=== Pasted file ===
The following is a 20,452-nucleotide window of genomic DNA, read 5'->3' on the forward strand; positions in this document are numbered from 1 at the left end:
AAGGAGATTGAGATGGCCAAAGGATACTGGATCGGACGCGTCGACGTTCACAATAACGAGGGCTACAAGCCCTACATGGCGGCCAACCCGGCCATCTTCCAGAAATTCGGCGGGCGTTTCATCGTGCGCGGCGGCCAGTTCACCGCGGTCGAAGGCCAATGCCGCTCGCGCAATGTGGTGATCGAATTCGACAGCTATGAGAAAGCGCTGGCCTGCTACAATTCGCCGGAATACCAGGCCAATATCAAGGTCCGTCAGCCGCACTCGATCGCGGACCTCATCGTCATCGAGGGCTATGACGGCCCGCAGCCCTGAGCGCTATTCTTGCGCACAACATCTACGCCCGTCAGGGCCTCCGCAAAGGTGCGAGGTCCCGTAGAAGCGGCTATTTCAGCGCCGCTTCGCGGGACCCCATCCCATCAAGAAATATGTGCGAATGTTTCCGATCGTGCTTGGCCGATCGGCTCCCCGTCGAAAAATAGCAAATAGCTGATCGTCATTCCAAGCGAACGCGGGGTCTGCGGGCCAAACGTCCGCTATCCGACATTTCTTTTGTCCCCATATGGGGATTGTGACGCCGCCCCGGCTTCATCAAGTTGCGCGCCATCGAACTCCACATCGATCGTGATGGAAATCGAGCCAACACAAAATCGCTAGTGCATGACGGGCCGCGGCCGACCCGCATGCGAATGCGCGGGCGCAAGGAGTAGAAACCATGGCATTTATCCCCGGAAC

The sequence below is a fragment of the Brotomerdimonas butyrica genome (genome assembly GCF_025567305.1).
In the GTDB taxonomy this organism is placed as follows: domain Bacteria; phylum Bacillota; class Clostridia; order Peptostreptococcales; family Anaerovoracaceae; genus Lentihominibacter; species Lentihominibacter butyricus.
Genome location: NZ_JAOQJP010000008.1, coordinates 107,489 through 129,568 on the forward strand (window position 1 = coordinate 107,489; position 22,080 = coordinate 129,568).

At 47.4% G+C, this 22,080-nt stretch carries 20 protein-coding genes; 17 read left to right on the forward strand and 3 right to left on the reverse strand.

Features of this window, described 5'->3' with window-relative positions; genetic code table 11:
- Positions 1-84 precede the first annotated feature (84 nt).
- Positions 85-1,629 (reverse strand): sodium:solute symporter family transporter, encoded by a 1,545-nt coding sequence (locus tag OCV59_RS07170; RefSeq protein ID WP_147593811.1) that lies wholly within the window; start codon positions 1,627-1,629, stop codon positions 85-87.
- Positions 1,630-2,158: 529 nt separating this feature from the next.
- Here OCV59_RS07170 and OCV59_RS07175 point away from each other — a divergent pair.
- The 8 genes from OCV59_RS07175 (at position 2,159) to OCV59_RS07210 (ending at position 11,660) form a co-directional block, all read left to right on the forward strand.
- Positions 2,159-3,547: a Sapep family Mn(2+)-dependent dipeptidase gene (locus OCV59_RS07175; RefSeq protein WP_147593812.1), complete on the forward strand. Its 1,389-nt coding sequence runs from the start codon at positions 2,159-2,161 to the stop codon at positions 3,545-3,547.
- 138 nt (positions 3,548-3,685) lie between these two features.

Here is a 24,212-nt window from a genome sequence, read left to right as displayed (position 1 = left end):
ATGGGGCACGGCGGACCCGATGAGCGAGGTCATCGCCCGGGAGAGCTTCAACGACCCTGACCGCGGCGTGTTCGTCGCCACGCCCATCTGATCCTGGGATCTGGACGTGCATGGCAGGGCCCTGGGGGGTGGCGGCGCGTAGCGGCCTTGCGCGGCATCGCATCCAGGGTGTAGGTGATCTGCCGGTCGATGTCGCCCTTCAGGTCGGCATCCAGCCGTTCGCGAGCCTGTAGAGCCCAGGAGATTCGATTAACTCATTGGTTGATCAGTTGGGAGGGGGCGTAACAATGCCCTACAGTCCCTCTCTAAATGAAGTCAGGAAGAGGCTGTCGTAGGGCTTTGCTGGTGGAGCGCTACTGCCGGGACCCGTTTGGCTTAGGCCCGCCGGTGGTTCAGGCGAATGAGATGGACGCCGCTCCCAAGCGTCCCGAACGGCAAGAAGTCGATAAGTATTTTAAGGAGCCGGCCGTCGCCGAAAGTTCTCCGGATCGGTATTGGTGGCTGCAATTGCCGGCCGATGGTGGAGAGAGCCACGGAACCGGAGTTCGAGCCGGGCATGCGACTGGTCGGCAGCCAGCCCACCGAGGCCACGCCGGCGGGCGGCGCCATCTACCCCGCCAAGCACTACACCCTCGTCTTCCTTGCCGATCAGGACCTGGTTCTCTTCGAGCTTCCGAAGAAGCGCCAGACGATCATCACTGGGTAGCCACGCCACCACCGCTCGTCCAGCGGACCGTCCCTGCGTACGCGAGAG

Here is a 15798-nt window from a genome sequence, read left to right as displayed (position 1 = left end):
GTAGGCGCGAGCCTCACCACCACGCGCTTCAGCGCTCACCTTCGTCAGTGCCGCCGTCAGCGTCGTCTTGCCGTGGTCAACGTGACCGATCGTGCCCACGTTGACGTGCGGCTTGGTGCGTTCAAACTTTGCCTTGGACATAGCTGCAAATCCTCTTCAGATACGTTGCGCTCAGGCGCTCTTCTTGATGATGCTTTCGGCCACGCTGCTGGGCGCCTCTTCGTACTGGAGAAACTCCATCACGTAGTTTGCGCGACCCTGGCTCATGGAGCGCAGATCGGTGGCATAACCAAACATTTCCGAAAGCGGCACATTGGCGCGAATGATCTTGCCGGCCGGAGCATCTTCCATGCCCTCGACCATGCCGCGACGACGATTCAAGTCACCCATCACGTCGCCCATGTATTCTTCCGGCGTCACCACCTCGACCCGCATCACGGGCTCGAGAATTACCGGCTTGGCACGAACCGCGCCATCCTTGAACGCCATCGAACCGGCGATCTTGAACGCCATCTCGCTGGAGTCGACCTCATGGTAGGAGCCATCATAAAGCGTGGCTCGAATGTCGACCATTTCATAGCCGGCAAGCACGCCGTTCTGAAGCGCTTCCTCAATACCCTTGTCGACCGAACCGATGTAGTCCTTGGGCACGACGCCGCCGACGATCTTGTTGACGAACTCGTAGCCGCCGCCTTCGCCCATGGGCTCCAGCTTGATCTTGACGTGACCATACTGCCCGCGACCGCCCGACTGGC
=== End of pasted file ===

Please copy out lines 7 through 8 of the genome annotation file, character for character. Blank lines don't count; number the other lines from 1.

Features of this window, described 5'->3' with window-relative positions; genetic code table 11:
- Positions 1-84 precede the first annotated feature (84 nt).